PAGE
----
The 2 metre by 1.2 metre portrait made by Michael McGee, a Scottish rugby fan who now lives in Trinidad, will be auctioned off at a dinner held at the National Museums of Scotland to raise funds for the My Name’5 Doddie foundation and the Erskine Stewart’s Melville Schools’ Access to Excellence school bursary charity.
The ESMS Dinner for Doddie will see 725 former pupils and supporters of the school gather on February 1 to bid on over 40 items including a trip to Paris on a private jet, a signed Scotland rugby jersey and the handmade stamp portrait.
Each lot has been generously donated by individuals and businesses with no cost to the school.
The large portrait was air-freighted from the Caribbean to the Capital via Miami, arriving safely last week and will be hung on the fourth floor of Harvey Nichols ahead of the auction.
Michael McGee dedicated the portrait of Doddie, who was diagnosed with motor neurone disease (MND) in 2016, to his good friend Joan DeGannes who died of the condition just months after being diagnosed.
Mr McGee has been living with Parkinson’s disease for ten years and despite the difficulty presented by his condition, was so inspired by Doddie’s courage and zest for life that he spent many weeks creating the large collage portrait.
The postage stamps used in the unique artwork have been sourced from all over the world and include one from every team Doddie met on the pitch during his time playing for Scotland.
The average age of the stamps are 60 years old and include ten Penny Reds and ten Jubilee Half Pennies from the reign of Queen Victoria.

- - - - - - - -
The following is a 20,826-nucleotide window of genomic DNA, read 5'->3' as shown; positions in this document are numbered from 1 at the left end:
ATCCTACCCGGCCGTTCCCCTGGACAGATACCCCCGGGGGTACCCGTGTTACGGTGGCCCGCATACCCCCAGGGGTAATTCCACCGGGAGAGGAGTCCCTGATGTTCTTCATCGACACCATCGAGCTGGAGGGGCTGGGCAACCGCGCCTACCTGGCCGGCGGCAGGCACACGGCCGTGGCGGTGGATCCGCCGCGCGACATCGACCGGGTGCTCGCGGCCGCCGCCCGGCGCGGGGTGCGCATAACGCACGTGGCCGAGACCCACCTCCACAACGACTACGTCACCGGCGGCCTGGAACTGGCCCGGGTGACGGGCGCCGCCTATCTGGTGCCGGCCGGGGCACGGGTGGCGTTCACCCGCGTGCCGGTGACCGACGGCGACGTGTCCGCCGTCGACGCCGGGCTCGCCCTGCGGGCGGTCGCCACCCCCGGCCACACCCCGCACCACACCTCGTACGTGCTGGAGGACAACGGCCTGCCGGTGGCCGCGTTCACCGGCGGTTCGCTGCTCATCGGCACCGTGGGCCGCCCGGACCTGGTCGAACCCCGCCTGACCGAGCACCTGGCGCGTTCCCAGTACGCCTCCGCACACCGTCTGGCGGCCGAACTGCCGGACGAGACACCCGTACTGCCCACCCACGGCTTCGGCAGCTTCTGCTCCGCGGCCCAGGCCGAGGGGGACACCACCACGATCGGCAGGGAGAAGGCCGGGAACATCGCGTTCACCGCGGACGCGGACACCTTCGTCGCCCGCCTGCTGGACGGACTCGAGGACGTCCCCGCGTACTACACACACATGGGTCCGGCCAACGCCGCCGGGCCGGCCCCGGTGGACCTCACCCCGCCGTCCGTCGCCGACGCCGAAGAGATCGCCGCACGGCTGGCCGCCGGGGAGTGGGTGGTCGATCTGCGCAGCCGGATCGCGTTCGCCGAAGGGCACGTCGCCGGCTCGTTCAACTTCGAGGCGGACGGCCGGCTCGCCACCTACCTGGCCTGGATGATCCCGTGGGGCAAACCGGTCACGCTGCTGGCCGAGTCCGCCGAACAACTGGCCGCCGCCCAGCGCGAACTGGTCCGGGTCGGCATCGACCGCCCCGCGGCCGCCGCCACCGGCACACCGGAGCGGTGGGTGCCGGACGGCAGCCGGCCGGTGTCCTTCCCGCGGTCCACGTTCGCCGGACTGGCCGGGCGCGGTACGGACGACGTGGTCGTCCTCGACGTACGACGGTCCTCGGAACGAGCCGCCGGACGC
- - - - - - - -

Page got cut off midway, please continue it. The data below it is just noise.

The portrait invites close inspection, revealing details that attempt to capture the essence of one of Scotland’s most loved sporting stars including cattle to represent his farming background and a stamp on his arm that celebrates England’s 1996 FIFA World Cup win.
Getting hold of the right stamps was frustrating at times for Mr McGee who went to great lengths to include one stamp from every country the famed lock played against, including Fiji.
Bryan Lewis, director of development at ESMS, who coached Doddie in rugby when he was at school in Edinburgh, said: “The Weir family are very close to the schools’ community and Doddie is very proud of the sporting access to our schools.
“It’s an extraordinary portrait. The sheer effort, it’s amazing ... it’s a huge labour of love. It’s a work of art and absolutely unique – there’s nothing like it in the world.”
Mr Lewis expects the night to be an emotional one with special guests Doddie, his wife, their sons, his sister and parents in attendance.
He said: “[The portrait] is a collection of postage stamps but it is priceless. It’s just total love of Doddie, Mr McGee was overwhelmed by the courage Doddie has shown against overwhelming odds, which he has experienced with his own condition.”
The My Name’5 Doddie Foundation, which raises funds to aid research into the degenerative condition, donated £50,000 to research charity Funding Neuro in November.